With Koala breeding season upon us, we may be hearing the pitter-patter of tiny Koala claws very soon!
For locals, the arrival of Spring in Cairns means greener grass, fuller waterfalls and rising heat. For wildlife keepers, Spring signals something far more prominent: Koala breeding season.
Local marsupial-lovers may be in for a treat, as both Rainforestation Nature Park and Wildlife Habitat Port Douglas have the current koala-fications for Koala Joeys. Today we introduce you to Tropical North Queensland Wildlife’s most eligible bachelors….
**Enter the marsupial version of Osher Gunsberg**
The two male koalas, which have arrived at Rainforestation and Wildlife Habitat, have travelled all the way from the Gold Coast’s Currumbin Sanctuary. Our lovely lady Lamington and big boy Humphrey have headed down to the Goldie in this important Koala exchange for one purpose: to make babies!
The breeding program aims to widen and diversify the Koala gene pool and bloodline in all three parks.
Rainforestation Nature Park has welcomed big and buff 8-year-old male Sunny. The handsome, and fairly large, 8kg Koala will be staying at Rainforestation Nature Park for 12 months and will un-doubetly be popular with the park’s resident females Kara and Newbie.
Although this may sound like the Koala version of the bachelor, it is the females that will ultimately decide if Sunny is the one. The ladies come into oestrus every 35 days throughout the breeding season, however she will only ovulate once she mating takes place. This is mapped by the keepers, but the final say lies with our female koalas and if they see whether they see Sunny as their perfect match.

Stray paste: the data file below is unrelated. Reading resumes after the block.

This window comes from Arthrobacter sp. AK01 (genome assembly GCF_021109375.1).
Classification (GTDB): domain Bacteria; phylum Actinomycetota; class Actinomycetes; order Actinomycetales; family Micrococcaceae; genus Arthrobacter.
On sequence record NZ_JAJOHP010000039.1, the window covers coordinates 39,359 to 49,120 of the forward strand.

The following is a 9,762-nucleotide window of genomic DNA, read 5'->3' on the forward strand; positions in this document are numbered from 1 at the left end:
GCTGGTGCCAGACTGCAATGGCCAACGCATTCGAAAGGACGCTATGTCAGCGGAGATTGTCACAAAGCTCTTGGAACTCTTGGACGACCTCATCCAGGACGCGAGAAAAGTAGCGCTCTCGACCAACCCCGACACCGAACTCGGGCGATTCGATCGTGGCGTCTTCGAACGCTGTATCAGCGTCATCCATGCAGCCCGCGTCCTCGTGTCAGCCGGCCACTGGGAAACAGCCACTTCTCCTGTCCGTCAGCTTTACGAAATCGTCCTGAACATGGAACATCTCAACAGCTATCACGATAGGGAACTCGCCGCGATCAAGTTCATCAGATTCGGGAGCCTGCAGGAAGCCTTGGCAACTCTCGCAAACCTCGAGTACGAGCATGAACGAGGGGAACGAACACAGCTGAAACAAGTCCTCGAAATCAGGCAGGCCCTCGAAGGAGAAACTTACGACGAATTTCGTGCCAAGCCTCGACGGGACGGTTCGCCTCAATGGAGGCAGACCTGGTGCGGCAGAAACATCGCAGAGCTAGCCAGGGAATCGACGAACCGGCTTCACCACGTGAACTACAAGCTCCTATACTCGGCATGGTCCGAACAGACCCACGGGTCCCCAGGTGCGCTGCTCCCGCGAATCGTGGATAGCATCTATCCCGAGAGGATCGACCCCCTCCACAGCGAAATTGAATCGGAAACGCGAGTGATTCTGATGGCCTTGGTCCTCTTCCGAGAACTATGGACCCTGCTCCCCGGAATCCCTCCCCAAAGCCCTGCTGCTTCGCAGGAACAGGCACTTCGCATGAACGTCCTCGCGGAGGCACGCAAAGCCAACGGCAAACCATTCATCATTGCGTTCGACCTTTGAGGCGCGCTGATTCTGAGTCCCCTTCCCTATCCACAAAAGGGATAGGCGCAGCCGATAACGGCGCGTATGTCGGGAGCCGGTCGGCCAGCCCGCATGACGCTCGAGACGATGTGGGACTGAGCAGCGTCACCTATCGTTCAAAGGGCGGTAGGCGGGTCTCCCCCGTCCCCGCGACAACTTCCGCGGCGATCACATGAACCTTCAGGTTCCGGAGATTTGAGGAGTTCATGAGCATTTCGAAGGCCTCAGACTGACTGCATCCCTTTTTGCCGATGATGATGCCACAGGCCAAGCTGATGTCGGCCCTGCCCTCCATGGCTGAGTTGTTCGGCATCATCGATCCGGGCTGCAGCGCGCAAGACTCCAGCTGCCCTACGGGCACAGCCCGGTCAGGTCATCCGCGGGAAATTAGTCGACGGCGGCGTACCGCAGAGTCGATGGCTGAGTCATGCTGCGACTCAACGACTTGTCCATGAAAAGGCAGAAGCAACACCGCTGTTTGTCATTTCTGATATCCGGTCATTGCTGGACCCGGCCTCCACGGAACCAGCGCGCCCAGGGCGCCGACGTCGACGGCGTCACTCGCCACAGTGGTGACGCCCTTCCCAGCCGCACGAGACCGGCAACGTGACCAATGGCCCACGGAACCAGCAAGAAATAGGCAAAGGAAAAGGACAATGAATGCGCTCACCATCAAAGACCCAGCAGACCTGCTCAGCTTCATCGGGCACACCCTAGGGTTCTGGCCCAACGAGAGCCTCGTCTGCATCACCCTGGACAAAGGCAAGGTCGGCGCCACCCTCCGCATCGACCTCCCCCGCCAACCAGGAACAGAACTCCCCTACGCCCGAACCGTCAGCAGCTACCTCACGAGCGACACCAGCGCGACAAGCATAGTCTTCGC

Sunny is settling into his new home well and is looking forward to his Koala dates with Rainforestation’s eligible bachelors.
Rainforestation Nature Park’s head wildlife keeper Kate Barnard is hopeful that Sunny’s arrival will result in Koala Joeys.
“Hopefully, now breeding season is in play from now to March, Sunny will wine and dine our females and we will get some Koala Joeys happening”.
Meanwhile, at Wildlife Habitat Port Douglas, Rocky is waiting to be introduced to his fair share of female koalas.
Like many young blokes, the six-year-old male has a reputation for loving sleep ins and can often be spotted relaxing in the forks of trees. Rocky will be staying at Wildlife Habitat permanently.
With endless Koala “dates” on the calendar for both parks, we are hoping to be jumping for joy over joeys very soon!